This is the Popoia Swim that my masters team puts on. We call it Flat Island Swim because we swim around the Flat Island. Get it?

Supposedly it's 1.6 miles, but I finished it in 35 minutes today so I don't think it could have been quite that long. I mean, I'm swimming pretty well right now, but I don't think I'm swimming that fast.

Funny story. You'll like this. Two years ago I was on the board of directors for the masters team so we were in charge of putting on this race. To that end, I was at the beach before the sun even came up helping to get everything set up. I saw this guy... a really HOT guy... playing with his dog on the beach that morning. He looked like such a great guy. I mean seriously- how awesome is a guy who takes his dog to play at the beach at sunrise on a Sunday morning? Especially one who is so hot? And why couldn't I find a great guy like that??

Anyway, I got back to my job of setting up the finish line flags and then the hot guy was gone. Bummer. I lamented my bad luck that I would likely never see him again. But you know what? I ended up meeting him at a Starbucks about 3 weeks later... yes, a first date at the coffee shop! (It's Okay To Look) The funniest part is that I didn't actually know it was the same guy until we had been dating a while and I was telling him a story about that swim... and he said he was there that morning and saw it going on... and I was like, "OH MY GOSH YOU ARE THE HOT GUY!??!!?"

The rest is history and this year he was playing with his beautiful daughter on the beach instead of his (our) dog.

Anyway, I digress. Back to the swim this morning. It was a beautiful morning with relatively light winds so the water was pretty calm and quite clear. The only negative part was that it was low tide. And this is only really a negative because we had to swim back behind that island where there is usually a little surf. Getting pummeled by white water crashing waves when you're in about a foot of water over reef isn't so cool. And then at one point we had to get across a stretch of maybe 25 meters of water that was maybe 3 inches deep. Okay, I'm exaggerating, but it is true that it was too shallow to actually take a swim stroke and I had to scull my way across that section... just hoping I wasn't going to rip the chest off my brand new Blue Seventy suit on that shallow sharp reef. I did cut the top of my foot. But at least I didn't rip my suit.*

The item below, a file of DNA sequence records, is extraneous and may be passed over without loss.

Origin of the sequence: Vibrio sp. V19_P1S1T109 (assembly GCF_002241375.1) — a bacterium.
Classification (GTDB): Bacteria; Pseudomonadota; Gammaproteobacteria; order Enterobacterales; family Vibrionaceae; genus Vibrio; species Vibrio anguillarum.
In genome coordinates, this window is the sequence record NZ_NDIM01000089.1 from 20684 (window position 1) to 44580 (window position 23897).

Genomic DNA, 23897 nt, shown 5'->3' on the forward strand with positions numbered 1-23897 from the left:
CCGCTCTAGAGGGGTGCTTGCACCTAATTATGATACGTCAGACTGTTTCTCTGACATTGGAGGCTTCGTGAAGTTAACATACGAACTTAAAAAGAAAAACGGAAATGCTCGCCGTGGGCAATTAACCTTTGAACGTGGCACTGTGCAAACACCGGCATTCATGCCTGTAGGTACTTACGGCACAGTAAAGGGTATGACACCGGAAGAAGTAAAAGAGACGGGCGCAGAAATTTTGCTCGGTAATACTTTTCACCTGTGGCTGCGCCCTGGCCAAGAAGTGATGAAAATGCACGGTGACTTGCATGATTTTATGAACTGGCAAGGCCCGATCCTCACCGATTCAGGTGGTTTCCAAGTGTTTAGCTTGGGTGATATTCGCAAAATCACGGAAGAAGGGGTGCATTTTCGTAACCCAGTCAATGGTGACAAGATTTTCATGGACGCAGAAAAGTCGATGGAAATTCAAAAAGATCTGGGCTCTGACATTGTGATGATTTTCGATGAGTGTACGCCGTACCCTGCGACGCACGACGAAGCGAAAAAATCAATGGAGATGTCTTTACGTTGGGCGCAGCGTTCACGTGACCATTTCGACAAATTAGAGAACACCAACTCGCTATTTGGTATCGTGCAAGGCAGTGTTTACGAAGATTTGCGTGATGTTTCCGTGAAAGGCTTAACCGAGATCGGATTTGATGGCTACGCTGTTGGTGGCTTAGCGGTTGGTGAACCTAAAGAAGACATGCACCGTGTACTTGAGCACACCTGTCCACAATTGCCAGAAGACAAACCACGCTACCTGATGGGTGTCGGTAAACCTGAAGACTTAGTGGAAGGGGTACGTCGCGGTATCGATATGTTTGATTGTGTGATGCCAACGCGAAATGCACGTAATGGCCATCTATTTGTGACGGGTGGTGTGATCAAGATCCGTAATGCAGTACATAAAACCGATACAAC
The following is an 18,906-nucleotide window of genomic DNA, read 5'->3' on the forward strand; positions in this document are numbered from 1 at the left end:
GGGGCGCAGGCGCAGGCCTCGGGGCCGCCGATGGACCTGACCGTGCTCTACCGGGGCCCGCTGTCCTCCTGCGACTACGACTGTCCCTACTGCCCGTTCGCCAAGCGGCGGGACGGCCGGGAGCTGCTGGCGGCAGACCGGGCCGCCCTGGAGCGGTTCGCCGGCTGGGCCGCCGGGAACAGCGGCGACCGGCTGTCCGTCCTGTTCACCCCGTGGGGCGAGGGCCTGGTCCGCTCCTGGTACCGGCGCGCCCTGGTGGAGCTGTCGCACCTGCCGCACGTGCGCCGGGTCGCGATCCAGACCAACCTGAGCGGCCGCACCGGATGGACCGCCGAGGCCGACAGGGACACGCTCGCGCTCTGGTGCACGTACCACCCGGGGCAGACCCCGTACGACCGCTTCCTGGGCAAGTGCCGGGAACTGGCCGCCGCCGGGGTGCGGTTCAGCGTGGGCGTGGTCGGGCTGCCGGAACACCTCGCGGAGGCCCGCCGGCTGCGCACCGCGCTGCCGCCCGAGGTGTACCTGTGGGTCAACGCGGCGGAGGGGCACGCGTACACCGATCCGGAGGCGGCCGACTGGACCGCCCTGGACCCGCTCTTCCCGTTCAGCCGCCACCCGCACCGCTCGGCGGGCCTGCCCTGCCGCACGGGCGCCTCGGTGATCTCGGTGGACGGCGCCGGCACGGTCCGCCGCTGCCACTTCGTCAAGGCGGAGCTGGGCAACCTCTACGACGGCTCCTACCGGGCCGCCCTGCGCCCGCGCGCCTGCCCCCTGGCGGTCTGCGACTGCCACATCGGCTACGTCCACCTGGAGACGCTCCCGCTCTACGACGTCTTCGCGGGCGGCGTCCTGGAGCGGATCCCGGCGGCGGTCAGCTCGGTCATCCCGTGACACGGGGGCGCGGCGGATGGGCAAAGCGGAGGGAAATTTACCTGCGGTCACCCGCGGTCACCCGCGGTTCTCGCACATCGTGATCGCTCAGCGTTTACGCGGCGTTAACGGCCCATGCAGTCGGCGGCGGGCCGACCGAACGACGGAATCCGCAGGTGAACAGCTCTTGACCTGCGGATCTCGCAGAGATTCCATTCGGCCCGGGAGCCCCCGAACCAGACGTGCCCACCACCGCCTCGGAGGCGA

Other than that, I had a great swim. I was in the first pack of maybe 6-7 swimmers. I think there were 2 or 3 guys solo up ahead of us, and then our pack was next. It included the top four women overall and I ended up running up the beach as the 2nd place female, 5th overall I think? I don't know where all the fast guys were today? The girls placed 4th, 5th, 6th, and 7th overall today. Girls rock. I was the only mom in that group so I won the "Mother's Division" which was pretty cool.

The best part was showing Moana off to everyone after the race. This is her 'My mommy is faster than you' look she gave to the gal who came in right behind me today. I'm going to have to teach Moana to be a better sport.

Ok this is better, Moana.

Afterward I did my usual weekend bike/run brick. It was good to do that workout after a max effort in the ocean like I had this morning. I'm ready for Honu. :)

In other good news, I PR'd a 5K yesterday morning! I was hoping to run right around 22 minutes, thought I could probably do it but wasn't quite sure... it was one of those possibly achievable goals that was still a stretch... but I crossed the line in 21:41 and was just really happy! The hard work on the track is paying off. Seriously, for a swimmer like me who has never been a good runner, to average under 7 minute pace for 3 miles is really sweet.

*By the way, I wore my Blue Seventy today because A) I wanted to try it out before Honu and B) I was curious about how much faster it would make me. I figured it would be a good test because without it I think I would have been right with Nalani, so I figured that however much I beat her by while wearing the suit would be a pretty accurate gauge of the suit's advantage. I beat Nalani by about 10 seconds today. So the suit is probably not worth it unless you need the psychological advantage.

Friday, May 8, 2009

Eating Sand

Except for the pooping incident, we had a great time at the beach today with Kelley and Sara.